Wisdom teeth are the last molars to erupt in the mouth. They usually erupt in the mouth between the ages of 15-25. Quite often, there isn’t enough room in the mouth for the eruption of these teeth & they become mal-aligned. Due to this misalignment, you might experience pain, pressure, infection, and damage to the adjacent molars. These problems can sometimes occur without having any prior signs or symptoms.
Wisdom teeth may be partially erupted, fully erupted, or still located under the gum or bone tissue. The tooth still located under the gum or bone tissue is known as an impacted tooth.
A panoramic radiograph of the jaw is recommended to assess the condition of the wisdom teeth, angulation as well as its proximity to surrounding anatomical structures.
The dentist sometimes recommends the removal of wisdom teeth in a young adult prophylactically, if they think that the risks involved with the removal of wisdom teeth will increase with age.
At the initial consultation, your dentist will explain the procedure, appropriate post-extraction care instructions, risks & possible complications. For a fast & complete recovery, post-extraction care is vital.
Ask the dentist & the staff
- What time do you need to be at the hospital/clinic
- If you should have food before coming in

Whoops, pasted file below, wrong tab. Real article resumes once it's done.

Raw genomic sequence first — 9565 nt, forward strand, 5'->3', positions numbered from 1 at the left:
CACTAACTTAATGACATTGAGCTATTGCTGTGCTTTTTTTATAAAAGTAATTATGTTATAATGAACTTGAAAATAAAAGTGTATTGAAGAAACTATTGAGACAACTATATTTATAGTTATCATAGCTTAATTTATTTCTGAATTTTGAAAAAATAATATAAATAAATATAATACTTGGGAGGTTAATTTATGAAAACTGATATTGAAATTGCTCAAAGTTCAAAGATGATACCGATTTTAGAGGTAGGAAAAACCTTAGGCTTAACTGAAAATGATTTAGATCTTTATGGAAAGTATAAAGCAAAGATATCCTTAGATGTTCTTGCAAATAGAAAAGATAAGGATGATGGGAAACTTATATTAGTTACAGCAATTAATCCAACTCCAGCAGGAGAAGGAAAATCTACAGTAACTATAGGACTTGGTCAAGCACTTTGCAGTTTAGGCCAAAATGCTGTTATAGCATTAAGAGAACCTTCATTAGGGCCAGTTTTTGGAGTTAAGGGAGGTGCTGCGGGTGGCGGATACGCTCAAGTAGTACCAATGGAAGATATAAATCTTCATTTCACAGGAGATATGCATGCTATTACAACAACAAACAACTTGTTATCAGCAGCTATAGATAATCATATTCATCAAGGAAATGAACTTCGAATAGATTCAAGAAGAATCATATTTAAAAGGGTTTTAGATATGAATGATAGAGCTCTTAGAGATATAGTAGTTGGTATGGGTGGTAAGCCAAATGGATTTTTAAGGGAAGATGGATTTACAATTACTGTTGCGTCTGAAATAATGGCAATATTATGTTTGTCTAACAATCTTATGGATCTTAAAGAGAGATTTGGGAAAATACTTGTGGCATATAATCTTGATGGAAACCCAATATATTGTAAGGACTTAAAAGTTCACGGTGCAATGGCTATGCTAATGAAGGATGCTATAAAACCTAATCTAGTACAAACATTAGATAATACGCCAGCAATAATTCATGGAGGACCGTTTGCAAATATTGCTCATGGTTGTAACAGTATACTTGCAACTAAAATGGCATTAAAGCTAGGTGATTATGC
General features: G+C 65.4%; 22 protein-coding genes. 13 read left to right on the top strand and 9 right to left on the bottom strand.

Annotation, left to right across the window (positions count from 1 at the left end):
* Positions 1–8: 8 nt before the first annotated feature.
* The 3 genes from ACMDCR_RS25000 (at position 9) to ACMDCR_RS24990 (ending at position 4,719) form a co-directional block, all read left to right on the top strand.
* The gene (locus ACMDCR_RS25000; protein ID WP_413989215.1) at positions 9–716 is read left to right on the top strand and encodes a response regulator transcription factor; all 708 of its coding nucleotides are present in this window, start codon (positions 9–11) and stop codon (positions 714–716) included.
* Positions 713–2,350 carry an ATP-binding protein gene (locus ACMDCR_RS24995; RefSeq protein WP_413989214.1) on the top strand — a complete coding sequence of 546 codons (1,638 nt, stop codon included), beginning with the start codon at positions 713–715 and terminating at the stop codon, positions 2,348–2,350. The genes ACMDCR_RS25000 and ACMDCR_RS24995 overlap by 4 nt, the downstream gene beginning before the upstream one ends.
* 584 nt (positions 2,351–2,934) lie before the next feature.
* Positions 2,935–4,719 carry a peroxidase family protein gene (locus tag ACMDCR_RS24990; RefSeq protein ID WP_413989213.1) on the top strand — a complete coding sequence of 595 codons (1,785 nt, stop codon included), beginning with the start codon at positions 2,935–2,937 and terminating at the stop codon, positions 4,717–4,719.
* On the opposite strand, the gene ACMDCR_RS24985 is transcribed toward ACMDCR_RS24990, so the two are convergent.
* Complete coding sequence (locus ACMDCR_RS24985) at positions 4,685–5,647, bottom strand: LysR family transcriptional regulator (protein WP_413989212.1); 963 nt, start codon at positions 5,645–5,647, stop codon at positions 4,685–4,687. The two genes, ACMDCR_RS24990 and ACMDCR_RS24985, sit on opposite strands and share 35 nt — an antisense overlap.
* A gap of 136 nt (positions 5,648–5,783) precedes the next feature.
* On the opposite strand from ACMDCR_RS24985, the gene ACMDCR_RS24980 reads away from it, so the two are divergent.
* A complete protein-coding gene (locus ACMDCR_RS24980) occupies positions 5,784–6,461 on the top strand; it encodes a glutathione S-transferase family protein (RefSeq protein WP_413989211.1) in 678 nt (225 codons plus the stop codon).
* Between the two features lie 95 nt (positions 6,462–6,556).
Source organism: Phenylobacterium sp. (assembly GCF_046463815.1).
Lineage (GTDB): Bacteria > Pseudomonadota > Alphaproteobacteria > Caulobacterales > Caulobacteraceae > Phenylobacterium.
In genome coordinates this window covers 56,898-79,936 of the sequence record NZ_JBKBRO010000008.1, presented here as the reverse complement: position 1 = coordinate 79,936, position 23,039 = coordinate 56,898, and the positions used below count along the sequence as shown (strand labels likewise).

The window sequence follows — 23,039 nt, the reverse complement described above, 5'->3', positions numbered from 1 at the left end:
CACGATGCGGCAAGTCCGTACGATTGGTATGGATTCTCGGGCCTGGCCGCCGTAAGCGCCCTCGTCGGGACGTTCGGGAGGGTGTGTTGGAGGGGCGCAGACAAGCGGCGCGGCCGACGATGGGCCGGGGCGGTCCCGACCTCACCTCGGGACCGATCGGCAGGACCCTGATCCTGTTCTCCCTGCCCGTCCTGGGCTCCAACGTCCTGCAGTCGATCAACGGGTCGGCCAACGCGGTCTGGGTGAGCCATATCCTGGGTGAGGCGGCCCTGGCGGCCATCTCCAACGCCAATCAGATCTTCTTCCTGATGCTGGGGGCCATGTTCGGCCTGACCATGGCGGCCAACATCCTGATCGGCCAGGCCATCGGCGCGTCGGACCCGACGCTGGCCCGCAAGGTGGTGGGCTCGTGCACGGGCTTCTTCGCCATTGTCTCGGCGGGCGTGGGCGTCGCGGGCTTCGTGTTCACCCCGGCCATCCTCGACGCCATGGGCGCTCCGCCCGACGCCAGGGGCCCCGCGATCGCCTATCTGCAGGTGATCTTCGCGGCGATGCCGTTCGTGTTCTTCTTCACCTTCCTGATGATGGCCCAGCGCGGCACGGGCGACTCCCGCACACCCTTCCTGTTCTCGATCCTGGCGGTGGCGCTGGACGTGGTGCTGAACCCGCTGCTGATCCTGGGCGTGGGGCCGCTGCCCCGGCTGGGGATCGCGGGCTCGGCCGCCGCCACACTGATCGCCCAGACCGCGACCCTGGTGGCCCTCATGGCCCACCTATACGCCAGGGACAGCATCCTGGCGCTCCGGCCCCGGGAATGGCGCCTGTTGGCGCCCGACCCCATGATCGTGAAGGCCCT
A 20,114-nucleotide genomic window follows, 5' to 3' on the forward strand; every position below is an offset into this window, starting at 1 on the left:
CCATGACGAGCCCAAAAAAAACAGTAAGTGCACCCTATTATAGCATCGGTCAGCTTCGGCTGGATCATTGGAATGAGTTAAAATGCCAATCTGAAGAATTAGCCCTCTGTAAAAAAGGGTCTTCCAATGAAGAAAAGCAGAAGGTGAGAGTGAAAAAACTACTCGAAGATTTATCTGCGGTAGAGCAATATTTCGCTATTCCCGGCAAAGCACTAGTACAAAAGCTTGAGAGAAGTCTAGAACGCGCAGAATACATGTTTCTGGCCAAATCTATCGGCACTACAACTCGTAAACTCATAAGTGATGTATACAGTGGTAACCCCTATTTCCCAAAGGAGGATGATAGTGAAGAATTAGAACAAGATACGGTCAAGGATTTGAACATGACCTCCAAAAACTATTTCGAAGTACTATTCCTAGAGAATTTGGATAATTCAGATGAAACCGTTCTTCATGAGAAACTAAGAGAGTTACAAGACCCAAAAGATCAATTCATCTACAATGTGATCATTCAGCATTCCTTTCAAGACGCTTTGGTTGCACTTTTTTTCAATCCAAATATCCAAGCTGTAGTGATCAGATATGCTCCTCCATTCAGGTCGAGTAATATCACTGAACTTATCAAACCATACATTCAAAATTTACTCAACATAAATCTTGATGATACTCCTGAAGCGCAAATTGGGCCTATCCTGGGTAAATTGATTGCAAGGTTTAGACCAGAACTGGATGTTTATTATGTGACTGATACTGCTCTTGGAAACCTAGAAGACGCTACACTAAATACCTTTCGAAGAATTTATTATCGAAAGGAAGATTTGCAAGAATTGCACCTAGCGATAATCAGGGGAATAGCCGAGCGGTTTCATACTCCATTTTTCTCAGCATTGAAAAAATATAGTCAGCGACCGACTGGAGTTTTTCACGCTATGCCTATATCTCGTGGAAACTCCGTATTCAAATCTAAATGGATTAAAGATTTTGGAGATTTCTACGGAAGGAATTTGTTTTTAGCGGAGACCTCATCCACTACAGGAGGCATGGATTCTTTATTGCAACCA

- If there are any prescription or nonprescription drugs you should avoid before surgery
- If you need to take your prescribed medications before surgery ( If yes, how much time before, as well as the dosage)
At the time of surgery
Depending on the complexity of your case, your dentist might choose Local anesthesia, Sedation anesthesia or general anesthesia.
Most of the time, Wisdom tooth extraction is an outpatient procedure & the patient can go home right away.
- Your dentist gives you 1 or more injections of local anesthesia, at & near the site of extraction. You will be conscious and awake during the procedure but will not feel any pain, just a slight amount of pressure.
- An incision is made in the gum tissue to expose the tooth and bone
- Removal of a part of the surrounding bone is done if it is blocking the access to the tooth root
- The tooth is divided into sections sometimes, making it easier to remove in pieces
- Tooth is extracted
- Cleaning the extraction site of any debris from the tooth or bone
- The wound is closed using sutures sometimes if necessary, to promote healing
- Gauze is placed over the extraction site to control bleeding and for the formation of a blood clot
Pain management and bleeding are main concerns after tooth extraction.
- Prescribed pain reliever medication dosages are given by the dentist.
- Warm salt water rinses, three to four times a day, aids healing.
- Slight oozing of blood for the next 24 hrs after the extraction is normal.
- Patients are instructed to avoid spitting, smoking & using a straw for the next 24 hrs, to prevent dislodging the blood clot from the socket.
- Ice-pack helps with pain management as well as the swelling.
- A soft & cold diet is recommended for the next 24 hrs.
- Avoid hot, sticky food that might irritate or harm the extraction wound.
- If stitches are given, they can resorb in about a week, or if need to be removed, your dentist will schedule an appointment for it.